Ten Months Later, TXANG Lieutenant Can Finally Contact Woman Who Poses No Threat to Military

Categories: Cover Story

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MacLeod can finally reach out to Ellis today.
Ten months after the Texas Air National Guard initially opened an investigation into his activities, First Lieutenant Ian MacLeod -- not his real name -- will finally see a bit of reprieve from the cumbersome constraints and frustrating runaround he's received from his superiors. As detailed in the Press's cover story from two weeks ago, MacLeod's superiors placed a no-contact order on MacLeod and Candse Ellis, barring the first lieutenant from seeing the single, civilian mother-of-four he dated briefly last summer. A brief overview of the investigation showed how such a ban was both baseless and bizarre.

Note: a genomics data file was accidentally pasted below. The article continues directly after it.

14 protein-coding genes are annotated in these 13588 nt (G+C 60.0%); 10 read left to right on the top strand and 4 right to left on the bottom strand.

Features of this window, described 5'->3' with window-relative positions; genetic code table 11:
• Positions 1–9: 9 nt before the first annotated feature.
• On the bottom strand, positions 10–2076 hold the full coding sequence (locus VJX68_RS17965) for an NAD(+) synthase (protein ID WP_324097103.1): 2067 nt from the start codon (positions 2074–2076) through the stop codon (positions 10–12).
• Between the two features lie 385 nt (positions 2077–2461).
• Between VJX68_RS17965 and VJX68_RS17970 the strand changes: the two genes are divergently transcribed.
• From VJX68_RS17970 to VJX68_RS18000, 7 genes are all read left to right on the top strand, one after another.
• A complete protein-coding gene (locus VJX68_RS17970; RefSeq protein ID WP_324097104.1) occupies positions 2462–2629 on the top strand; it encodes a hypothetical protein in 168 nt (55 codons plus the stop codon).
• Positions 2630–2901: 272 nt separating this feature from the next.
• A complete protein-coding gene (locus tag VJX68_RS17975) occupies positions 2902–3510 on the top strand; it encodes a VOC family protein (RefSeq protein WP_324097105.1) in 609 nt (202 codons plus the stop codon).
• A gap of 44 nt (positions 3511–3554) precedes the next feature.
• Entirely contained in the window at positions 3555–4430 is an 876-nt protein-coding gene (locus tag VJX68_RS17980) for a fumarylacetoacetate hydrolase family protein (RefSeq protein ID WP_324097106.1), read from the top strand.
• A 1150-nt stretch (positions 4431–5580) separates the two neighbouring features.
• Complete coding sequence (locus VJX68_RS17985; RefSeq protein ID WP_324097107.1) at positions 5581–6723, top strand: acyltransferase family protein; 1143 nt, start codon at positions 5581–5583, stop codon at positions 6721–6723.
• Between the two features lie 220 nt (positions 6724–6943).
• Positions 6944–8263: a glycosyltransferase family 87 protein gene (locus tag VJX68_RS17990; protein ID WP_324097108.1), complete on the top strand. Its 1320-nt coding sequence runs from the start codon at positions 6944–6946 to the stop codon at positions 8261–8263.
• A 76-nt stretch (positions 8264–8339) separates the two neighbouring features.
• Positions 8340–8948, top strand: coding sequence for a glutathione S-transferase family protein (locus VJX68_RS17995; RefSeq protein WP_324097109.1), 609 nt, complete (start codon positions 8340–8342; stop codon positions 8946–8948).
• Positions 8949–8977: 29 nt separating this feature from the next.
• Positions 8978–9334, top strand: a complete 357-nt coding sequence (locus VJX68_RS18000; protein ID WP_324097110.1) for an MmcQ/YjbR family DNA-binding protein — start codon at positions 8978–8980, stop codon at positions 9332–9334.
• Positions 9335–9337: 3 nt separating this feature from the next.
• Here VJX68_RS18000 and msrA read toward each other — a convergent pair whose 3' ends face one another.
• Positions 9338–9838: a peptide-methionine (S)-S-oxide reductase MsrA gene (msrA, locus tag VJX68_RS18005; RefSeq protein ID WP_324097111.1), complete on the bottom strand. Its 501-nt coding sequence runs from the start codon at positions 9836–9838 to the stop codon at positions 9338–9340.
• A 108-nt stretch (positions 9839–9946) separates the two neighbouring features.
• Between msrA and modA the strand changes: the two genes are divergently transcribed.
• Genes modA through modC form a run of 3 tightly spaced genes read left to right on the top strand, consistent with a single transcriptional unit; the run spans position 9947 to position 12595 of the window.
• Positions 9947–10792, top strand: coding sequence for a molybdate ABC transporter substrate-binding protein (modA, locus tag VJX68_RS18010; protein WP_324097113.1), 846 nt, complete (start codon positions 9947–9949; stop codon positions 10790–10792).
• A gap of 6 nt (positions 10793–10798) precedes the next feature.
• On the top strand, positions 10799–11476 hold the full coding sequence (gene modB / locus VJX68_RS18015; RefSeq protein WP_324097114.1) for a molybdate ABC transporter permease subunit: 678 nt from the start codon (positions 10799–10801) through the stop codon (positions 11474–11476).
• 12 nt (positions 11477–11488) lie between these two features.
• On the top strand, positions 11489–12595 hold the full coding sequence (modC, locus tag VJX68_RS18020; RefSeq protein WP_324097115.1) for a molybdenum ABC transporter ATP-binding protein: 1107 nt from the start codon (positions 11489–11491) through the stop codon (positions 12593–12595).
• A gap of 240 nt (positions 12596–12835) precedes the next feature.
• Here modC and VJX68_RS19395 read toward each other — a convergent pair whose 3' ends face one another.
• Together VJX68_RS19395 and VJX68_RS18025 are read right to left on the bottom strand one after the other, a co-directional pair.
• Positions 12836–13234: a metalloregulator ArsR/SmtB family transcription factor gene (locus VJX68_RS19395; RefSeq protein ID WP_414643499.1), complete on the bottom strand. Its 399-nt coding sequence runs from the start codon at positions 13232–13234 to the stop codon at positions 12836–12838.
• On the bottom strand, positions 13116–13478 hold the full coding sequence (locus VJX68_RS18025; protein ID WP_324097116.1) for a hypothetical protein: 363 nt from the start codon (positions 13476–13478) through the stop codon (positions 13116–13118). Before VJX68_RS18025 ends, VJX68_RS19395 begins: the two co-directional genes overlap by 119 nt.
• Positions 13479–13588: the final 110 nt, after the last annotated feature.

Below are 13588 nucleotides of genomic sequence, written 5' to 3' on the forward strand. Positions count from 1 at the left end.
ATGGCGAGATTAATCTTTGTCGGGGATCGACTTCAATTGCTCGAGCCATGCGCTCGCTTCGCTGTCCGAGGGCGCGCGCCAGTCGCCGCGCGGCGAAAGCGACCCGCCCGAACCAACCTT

Today, however, is MacLeod's final day as a full-time employee. While he will remain in the military until June 30 -- so long as his superiors don't push his curtailment date back once more, as they've done time and again -- this means that he will finally be able to contact Ellis. Ten months after his superiors forced him to cut off communication with a woman who posed no threat to the military, he can finally reach out to her. They can finally reconnect.

As MacLeod said in his traditionally understated manner, "That will be nice."

And that may not be all. MacLeod shared with the Press a letter he recently wrote to Sen. John Cornyn's office detailing both the bungled investigation and the stymied attempts at restitution. While Sen. Cornyn's office hasn't yet responded to either MacLeod or the Press -- we'll update when we hear back -- such a maneuver may be the best bet for recompense. As demonstrated during KHOU's 2009 investigation into TXANG's gender- and pay-based corruption scandals, it wasn't until U.S. Rep. Sheila Jackson Lee became involved that any headway was made.

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